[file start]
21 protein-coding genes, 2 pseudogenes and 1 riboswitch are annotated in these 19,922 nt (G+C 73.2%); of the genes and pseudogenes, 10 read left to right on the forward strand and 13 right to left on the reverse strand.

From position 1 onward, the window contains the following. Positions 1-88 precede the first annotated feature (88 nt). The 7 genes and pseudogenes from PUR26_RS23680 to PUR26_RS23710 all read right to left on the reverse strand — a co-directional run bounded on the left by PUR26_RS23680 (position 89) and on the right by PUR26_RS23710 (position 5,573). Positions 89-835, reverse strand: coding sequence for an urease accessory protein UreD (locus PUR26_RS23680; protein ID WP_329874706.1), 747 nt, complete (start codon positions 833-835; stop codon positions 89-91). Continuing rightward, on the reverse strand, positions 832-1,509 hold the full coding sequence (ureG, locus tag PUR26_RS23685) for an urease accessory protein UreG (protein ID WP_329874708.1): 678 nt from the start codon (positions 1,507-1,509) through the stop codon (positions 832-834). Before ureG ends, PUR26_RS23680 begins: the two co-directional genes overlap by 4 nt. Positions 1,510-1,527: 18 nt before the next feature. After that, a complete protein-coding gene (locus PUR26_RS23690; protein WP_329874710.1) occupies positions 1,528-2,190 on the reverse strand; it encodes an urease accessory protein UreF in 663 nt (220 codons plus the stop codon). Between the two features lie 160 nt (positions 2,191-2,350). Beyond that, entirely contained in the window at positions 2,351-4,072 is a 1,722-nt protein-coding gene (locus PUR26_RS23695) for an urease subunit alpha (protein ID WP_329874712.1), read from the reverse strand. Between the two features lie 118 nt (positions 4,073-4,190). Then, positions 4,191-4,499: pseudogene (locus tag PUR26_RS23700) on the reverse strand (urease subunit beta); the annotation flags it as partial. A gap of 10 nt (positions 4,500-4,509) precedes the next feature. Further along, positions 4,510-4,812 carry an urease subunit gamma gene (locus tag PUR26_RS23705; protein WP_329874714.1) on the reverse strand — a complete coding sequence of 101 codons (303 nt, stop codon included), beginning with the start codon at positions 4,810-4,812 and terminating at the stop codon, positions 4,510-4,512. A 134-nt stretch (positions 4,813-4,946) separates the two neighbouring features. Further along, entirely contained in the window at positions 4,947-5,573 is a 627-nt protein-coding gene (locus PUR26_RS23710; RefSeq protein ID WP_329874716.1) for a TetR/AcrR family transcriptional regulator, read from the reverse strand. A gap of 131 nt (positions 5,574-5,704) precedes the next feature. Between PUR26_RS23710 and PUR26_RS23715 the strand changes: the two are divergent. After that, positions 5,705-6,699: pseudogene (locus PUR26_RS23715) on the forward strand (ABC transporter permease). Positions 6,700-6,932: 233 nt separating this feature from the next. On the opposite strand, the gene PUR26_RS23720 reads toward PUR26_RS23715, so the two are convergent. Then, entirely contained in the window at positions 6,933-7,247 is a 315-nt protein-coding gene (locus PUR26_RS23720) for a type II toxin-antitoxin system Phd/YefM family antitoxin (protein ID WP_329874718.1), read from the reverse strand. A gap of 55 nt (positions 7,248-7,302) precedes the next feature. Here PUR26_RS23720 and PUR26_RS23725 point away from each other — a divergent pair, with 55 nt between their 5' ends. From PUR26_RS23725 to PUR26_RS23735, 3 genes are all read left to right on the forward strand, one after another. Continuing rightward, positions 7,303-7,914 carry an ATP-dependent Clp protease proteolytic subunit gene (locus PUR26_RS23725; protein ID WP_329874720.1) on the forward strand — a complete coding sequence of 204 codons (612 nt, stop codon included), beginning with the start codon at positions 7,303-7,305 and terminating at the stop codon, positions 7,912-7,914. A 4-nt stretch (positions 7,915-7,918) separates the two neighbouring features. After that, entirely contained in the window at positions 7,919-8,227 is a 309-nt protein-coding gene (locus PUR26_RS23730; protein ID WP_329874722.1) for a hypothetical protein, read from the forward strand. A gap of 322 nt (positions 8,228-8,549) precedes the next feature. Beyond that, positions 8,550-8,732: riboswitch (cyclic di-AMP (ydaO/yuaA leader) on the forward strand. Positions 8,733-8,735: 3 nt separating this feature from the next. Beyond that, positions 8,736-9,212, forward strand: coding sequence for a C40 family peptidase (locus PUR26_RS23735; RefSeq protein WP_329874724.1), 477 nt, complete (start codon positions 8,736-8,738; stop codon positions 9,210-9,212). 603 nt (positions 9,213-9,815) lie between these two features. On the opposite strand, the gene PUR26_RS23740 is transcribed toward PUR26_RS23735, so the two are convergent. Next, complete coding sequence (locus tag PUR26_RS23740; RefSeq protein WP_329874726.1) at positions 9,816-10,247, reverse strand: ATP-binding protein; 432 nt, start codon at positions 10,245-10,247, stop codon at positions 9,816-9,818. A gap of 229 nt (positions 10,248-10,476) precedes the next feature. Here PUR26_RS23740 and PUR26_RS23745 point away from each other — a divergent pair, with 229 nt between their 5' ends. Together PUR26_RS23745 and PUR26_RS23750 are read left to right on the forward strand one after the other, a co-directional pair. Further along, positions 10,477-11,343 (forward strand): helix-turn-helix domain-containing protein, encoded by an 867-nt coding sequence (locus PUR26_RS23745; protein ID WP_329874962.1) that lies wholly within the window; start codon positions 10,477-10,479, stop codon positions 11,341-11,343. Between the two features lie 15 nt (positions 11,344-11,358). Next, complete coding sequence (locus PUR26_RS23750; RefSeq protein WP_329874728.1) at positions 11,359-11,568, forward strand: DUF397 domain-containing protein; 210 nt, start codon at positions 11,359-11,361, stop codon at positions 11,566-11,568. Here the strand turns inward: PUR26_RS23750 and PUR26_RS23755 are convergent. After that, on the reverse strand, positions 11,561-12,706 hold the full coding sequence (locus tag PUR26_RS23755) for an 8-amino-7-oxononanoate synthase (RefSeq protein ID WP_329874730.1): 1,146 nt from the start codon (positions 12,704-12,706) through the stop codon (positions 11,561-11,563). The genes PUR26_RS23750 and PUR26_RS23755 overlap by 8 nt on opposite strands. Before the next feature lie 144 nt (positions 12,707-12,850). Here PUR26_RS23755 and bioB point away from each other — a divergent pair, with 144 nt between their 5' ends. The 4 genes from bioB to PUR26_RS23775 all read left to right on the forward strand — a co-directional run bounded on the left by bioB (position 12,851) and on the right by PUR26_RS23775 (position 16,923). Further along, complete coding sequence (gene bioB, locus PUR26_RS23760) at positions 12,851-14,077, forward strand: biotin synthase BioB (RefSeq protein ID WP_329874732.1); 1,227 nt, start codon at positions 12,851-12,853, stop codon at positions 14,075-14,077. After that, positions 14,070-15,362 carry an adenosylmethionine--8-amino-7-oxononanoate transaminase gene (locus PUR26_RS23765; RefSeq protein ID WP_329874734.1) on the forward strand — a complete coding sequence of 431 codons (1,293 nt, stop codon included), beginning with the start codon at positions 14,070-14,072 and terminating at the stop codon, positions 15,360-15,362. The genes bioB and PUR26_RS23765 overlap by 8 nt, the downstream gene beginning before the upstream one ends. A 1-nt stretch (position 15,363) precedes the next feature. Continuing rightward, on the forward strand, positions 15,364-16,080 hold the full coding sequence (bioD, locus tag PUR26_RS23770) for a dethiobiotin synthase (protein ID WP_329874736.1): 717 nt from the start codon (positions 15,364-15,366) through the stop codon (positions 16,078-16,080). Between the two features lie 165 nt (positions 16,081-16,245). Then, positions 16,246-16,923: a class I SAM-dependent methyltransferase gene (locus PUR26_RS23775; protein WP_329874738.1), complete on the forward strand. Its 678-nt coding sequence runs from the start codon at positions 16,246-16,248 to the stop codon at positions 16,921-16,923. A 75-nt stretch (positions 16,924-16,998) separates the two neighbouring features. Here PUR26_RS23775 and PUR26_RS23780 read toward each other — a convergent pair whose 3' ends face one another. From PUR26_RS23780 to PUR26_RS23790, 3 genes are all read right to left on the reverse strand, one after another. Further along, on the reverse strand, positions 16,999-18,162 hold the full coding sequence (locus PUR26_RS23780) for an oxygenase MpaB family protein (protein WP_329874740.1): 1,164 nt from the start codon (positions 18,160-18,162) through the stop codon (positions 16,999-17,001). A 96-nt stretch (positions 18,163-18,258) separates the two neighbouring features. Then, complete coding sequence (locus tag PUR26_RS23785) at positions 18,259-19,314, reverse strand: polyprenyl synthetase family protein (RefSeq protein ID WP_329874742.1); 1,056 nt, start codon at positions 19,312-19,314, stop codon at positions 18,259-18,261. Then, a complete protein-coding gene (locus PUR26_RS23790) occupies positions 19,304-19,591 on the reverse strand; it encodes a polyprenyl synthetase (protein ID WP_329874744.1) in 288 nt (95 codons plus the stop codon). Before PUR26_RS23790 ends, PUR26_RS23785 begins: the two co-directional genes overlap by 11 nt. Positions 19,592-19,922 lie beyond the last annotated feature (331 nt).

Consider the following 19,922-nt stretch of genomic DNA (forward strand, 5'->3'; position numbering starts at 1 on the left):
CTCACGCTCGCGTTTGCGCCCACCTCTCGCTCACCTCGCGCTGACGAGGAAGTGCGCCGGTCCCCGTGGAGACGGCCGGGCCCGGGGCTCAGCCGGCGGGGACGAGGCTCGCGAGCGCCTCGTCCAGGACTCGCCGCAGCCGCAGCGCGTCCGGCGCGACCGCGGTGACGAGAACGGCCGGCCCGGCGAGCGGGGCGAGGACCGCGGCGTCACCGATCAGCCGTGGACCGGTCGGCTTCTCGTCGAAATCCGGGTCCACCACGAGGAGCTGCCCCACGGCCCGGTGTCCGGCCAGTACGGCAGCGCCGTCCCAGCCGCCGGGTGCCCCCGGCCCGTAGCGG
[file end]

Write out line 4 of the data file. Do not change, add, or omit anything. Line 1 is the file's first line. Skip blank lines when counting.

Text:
CTCACGCTCGCGTTTGCGCCCACCTCTCGCTCACCTCGCGCTGACGAGGAAGTGCGCCGGTCCCCGTGGAGACGGCCGGGCCCGGGGCTCAGCCGGCGGGGACGAGGCTCGCGAGCGCCTCGTCCAGGACTCGCCGCAGCCGCAGCGCGTCCGGCGCGACCGCGGTGACGAGAACGGCCGGCCCGGCGAGCGGGGCGAGGACCGCGGCGTCACCGATCAGCCGTGGACCGGTCGGCTTCTCGTCGAAATCCGGGTCCACCACGAGGAGCTGCCCCACGGCCCGGTGTCCGGCCAGTACGGCAGCGCCGTCCCAGCCGCCGGGTGCCCCCGGCCCGTAGCGG